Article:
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Lower Churchill – Transmission Line

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Project Details

Location: Labrador, Canada

Client: Valard


The Lower Churchill Project is intended to develop the hydroelectric potential of the Churchill River. Phase I, referred to as Muskrat Falls, includes more than 800 miles of high voltage transmission line through the remote, rugged terrain of Newfoundland and Labrador, Canada.


Geological Challenges

Original foundation designs included grillage and driven piles. Variable bedrock depths and boggy ground conditions created foundation installation challenges at several structure locations. Soft surficial soils included organic peat bogs, and loose, saturated glacially derived sands and silts, which generally lack bearing support for tower foundations. Grillage foundations were unfeasible in these locations as they rely on a dense soil stratum below the footing bottom. Driven and auger piles were also problematic at numerous sites, as underlying bedrock materials consisted of strong to very strong granite, gneiss, limestone/dolomite, sandstone, and shales, prohibiting pile advancement.

QS Scope & Solution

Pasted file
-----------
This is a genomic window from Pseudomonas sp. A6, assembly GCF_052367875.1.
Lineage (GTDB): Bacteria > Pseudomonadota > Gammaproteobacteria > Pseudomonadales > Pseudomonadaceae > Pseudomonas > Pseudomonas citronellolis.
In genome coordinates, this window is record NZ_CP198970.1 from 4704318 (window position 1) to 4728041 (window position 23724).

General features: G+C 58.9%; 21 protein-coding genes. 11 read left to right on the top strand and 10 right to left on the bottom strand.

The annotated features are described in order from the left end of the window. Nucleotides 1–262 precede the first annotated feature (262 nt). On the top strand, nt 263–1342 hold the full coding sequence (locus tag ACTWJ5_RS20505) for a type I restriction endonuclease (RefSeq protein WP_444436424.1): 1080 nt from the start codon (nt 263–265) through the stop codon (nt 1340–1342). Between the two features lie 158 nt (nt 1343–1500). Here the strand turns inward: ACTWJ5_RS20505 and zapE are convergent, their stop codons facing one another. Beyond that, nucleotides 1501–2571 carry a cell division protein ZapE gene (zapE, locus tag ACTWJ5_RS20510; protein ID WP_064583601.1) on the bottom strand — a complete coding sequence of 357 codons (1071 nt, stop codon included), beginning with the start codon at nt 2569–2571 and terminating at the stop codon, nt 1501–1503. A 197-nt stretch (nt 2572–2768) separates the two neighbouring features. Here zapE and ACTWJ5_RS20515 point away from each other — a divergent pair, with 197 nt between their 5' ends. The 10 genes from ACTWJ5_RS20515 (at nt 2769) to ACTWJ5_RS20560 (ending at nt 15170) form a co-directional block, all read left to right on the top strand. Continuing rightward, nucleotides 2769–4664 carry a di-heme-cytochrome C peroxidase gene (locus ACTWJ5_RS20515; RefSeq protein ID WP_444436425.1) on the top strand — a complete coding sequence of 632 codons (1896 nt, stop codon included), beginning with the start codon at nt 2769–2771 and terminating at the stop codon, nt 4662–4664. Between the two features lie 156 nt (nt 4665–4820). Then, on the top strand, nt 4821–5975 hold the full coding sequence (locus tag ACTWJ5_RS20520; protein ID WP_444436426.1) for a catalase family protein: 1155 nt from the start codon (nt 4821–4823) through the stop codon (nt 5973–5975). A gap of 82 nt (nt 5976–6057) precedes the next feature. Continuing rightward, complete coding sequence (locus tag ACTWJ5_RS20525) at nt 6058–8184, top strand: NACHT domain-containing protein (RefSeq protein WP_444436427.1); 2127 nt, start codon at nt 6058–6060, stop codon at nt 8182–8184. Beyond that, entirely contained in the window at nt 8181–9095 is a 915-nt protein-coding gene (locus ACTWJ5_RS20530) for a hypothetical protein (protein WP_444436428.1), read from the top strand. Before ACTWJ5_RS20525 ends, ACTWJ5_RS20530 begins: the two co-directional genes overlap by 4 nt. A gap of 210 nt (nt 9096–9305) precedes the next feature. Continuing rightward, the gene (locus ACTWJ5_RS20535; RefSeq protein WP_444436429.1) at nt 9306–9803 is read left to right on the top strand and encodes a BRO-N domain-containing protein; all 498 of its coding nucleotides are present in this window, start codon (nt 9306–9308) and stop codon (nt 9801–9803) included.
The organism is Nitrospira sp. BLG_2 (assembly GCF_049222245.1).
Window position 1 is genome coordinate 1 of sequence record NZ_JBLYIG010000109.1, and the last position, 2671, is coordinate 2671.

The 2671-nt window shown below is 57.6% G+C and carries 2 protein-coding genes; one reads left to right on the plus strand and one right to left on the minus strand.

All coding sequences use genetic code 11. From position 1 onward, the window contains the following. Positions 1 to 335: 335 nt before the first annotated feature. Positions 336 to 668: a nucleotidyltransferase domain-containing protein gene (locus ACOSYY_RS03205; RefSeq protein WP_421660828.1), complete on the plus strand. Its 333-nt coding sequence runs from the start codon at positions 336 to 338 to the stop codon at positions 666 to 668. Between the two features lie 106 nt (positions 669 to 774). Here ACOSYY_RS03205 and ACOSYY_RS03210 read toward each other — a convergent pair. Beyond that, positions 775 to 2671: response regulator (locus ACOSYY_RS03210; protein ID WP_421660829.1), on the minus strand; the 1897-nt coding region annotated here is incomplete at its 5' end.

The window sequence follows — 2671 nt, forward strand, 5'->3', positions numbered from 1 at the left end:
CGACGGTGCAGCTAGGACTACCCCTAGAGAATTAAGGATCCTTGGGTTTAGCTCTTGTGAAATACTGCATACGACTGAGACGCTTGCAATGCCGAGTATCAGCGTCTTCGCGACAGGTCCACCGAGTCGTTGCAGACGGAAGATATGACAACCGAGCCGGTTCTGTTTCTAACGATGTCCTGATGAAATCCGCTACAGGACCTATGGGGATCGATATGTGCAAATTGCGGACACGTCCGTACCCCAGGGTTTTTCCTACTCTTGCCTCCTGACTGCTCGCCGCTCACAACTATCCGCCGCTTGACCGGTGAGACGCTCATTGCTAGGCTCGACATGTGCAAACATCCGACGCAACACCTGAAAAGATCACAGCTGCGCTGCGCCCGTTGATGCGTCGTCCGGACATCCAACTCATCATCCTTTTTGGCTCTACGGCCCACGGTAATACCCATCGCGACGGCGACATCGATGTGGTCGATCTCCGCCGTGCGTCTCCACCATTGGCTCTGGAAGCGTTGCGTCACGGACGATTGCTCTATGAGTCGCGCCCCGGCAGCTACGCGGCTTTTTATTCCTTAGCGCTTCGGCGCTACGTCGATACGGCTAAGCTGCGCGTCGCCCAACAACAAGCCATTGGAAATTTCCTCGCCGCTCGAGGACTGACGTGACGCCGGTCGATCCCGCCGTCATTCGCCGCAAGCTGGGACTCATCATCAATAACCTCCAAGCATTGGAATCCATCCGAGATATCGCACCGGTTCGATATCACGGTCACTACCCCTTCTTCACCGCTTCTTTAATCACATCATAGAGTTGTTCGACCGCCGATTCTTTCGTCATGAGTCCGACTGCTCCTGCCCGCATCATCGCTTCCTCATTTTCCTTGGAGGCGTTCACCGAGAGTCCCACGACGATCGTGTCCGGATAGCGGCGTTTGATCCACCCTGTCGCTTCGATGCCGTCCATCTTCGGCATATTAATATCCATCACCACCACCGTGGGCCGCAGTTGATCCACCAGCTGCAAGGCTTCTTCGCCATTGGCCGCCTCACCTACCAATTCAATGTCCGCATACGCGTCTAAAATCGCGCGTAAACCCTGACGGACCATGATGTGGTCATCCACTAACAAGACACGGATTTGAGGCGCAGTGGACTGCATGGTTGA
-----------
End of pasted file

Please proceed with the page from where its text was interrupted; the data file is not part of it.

The contractor engaged Quanta Subsurface (QS) to provide design-build foundation alternatives for sites predicted to experience installation challenges. QS designed micropile and drilled pipe pile options, as well as one-of designs for locations where subsurface conditions required a combination of foundation types. These included driven pile with rock anchors and driven pile with micropiles.

Micropile designs were developed for both self-supporting towers and guyed structures. They incorporated consideration of bog to depths of up to 25 feet, as well as variable bedrock quality. The approach provided a flexible solution that could be adapted onsite should conditions deviate from those noted in the pre-construction characterization borings, or where pre-construction borings could not be attained.

A drilled pipe pile is a single foundation element, combining properties of both drilled shafts and micropiles. Designs were developed for support of guyed structures where bedrock was anticipated to exist at relatively shallow depths, but where grillage support was deemed unfeasible.

Foundation designs were tailored to the installing contractor’s specific equipment, tooling and capabilities, allowing for cost and schedule efficiencies. In total, micropiles were installed at 161 structure locations and drilled pipe piles were installed at 131.


  • Variable bedrock depths
  • Variable & deep boggy ground conditions
  • Micropiles & drilled pipe piles designed as alternatives to grillage and driven pile
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